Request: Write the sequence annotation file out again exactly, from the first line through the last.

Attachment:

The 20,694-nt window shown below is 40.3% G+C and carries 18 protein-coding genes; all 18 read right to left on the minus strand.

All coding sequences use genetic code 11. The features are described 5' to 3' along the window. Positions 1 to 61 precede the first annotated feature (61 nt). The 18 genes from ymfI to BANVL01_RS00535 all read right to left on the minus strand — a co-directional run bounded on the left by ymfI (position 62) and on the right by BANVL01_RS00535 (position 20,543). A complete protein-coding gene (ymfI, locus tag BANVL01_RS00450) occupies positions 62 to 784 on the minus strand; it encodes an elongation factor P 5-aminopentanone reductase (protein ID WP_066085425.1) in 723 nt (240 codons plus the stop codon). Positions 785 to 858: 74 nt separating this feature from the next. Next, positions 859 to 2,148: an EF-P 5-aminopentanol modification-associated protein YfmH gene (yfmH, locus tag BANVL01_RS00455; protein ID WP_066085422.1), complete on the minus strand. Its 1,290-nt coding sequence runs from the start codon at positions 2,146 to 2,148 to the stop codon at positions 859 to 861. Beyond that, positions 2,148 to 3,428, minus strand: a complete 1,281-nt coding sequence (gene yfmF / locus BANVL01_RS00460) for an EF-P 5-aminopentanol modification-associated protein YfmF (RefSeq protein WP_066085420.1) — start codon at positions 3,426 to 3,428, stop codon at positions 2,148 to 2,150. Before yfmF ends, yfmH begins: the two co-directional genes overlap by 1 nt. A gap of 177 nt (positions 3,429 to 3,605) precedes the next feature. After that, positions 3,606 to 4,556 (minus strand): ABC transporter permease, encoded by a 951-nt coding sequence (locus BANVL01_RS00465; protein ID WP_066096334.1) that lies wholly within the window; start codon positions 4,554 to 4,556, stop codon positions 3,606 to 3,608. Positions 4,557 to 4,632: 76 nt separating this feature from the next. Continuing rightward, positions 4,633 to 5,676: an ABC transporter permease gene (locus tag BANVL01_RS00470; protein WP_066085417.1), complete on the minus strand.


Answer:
The 20,694-nt window shown below is 40.3% G+C and carries 18 protein-coding genes; all 18 read right to left on the minus strand.

All coding sequences use genetic code 11. The features are described 5' to 3' along the window. Positions 1 to 61 precede the first annotated feature (61 nt). The 18 genes from ymfI to BANVL01_RS00535 all read right to left on the minus strand — a co-directional run bounded on the left by ymfI (position 62) and on the right by BANVL01_RS00535 (position 20,543). A complete protein-coding gene (ymfI, locus tag BANVL01_RS00450) occupies positions 62 to 784 on the minus strand; it encodes an elongation factor P 5-aminopentanone reductase (protein ID WP_066085425.1) in 723 nt (240 codons plus the stop codon). Positions 785 to 858: 74 nt separating this feature from the next. Next, positions 859 to 2,148: an EF-P 5-aminopentanol modification-associated protein YfmH gene (yfmH, locus tag BANVL01_RS00455; protein ID WP_066085422.1), complete on the minus strand. Its 1,290-nt coding sequence runs from the start codon at positions 2,146 to 2,148 to the stop codon at positions 859 to 861. Beyond that, positions 2,148 to 3,428, minus strand: a complete 1,281-nt coding sequence (gene yfmF / locus BANVL01_RS00460) for an EF-P 5-aminopentanol modification-associated protein YfmF (RefSeq protein WP_066085420.1) — start codon at positions 3,426 to 3,428, stop codon at positions 2,148 to 2,150. Before yfmF ends, yfmH begins: the two co-directional genes overlap by 1 nt. A gap of 177 nt (positions 3,429 to 3,605) precedes the next feature. After that, positions 3,606 to 4,556 (minus strand): ABC transporter permease, encoded by a 951-nt coding sequence (locus BANVL01_RS00465; protein ID WP_066096334.1) that lies wholly within the window; start codon positions 4,554 to 4,556, stop codon positions 3,606 to 3,608. Positions 4,557 to 4,632: 76 nt separating this feature from the next. Continuing rightward, positions 4,633 to 5,676: an ABC transporter permease gene (locus tag BANVL01_RS00470; protein WP_066085417.1), complete on the minus strand.